If you take warfarin (or brand of warfarin such as Coumadin®), you may be pleasantly surprised by information that gives you new freedoms of choice. The manufacturers of warfarin have removed the recommendation to avoid cranberry juice or cranberry products while you are taking warfarin.
The current product labeling removed the caution statement against cranberry product use as a result of several clinical trials that studied patients before and after consuming cranberry juice1 The two studies agreed with each other and resulted in labeling changes allowing patients to consume normal (8-16 ounces)of cranberry juice.2,3
A 2009 study, sponsored in part by the Department of Health & Human Services, evaluated 8 ounces of cranberry juice in 30 test subjects. The results found no significant interaction between 8 ounces cranberry juice consumed daily for two weeks.2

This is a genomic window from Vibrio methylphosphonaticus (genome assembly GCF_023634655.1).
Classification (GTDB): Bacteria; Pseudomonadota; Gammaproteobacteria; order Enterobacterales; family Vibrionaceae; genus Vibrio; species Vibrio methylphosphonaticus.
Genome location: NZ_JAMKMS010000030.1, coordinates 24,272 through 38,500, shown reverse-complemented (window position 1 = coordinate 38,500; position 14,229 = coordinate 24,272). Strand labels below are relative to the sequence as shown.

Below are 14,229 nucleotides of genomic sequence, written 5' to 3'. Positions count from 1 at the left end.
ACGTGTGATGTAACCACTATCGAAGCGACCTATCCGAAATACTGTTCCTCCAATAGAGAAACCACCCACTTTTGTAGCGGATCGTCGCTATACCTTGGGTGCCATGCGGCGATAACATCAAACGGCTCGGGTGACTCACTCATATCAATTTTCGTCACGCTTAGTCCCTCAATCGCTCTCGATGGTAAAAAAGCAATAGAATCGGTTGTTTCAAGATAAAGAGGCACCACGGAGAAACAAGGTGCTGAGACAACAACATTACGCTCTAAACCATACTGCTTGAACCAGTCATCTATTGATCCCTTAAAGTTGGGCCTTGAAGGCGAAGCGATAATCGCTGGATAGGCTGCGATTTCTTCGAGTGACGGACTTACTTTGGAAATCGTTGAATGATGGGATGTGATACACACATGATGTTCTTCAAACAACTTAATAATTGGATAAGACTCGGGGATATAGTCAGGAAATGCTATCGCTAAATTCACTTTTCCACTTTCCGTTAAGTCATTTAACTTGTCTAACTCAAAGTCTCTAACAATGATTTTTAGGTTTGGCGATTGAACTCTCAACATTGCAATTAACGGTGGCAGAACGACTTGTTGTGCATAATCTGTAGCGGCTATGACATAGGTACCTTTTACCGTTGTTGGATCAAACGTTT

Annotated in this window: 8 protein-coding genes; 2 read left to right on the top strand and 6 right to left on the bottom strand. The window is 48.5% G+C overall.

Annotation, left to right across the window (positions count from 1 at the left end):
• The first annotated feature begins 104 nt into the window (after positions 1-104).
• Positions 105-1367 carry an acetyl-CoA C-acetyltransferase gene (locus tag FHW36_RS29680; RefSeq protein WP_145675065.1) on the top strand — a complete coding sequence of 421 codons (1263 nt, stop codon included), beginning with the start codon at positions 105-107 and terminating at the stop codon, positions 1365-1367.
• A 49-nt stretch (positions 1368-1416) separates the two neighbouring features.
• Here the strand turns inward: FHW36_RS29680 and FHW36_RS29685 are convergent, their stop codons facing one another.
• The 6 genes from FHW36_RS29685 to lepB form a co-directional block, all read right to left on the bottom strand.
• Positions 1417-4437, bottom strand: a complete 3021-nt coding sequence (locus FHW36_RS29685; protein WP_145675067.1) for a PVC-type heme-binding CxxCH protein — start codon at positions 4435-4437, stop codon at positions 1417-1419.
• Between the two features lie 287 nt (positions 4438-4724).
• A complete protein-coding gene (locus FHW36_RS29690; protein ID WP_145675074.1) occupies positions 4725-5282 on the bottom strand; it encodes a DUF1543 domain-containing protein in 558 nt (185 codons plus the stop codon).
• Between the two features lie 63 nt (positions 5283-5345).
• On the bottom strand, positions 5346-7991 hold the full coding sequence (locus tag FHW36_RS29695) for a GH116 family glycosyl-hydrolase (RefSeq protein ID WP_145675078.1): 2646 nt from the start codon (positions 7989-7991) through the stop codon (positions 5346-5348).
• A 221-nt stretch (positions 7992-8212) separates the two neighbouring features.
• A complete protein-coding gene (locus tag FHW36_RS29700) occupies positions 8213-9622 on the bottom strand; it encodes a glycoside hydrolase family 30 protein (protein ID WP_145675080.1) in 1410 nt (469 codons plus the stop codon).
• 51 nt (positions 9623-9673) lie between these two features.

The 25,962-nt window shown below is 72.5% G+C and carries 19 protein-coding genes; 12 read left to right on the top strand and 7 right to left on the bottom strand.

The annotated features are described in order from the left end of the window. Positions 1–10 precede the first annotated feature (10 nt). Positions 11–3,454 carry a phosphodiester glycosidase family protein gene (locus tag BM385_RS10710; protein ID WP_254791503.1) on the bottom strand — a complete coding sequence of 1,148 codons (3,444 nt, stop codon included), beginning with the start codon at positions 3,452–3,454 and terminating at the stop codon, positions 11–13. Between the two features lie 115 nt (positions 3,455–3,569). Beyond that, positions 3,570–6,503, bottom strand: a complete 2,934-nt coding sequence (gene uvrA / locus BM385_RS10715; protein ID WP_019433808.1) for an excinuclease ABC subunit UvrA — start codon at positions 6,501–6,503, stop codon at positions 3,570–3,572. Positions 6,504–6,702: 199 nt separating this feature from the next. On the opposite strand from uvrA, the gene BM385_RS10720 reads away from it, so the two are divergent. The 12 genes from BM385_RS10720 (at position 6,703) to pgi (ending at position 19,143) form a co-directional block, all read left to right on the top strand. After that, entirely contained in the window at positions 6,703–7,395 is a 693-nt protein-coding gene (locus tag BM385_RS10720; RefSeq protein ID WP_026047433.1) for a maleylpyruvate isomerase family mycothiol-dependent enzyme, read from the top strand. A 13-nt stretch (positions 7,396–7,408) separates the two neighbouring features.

The second study a year later doubled the volume of cranberry juice to two 8 ounce servings per day in 10 study subjects for a week and also found no interaction between warfarin and cranberry juice.3
Neither study evaluated any cranberry products other than cranberry juice; however, new labeling has removed caution against cranberry juice and cranberry products3.
If you are interested in starting or stopping any food or beverage, it is best to discuss this with your doctor or nurse. Individual patient responses to foods and levels of vitamins and minerals may vary and in some cases, more frequent INR tests are recommended.3
- 1. Bristol-Myers Squibb Company. Medication Guide for Coumadin Tablets and Coumadin for Injection [Package Insert]. Princeton, NJ: Bristol-Myers Squibb Company. 2011
- 2. Ansell, Jack. (2009). The absence of an interaction between warfarin and cranberry juice: a randomized, double-blind trial. Journal of Clinical Pharmacology, 49:824-830.
- 3. Mellen, Chadwick K. (2010). Effect of high-dose cranberry juice on the pharmacodynamics of warfarin in patients. British Journal of Clinical Pharmacology, DOI:10.1111/j.1365-2125.2010.03674.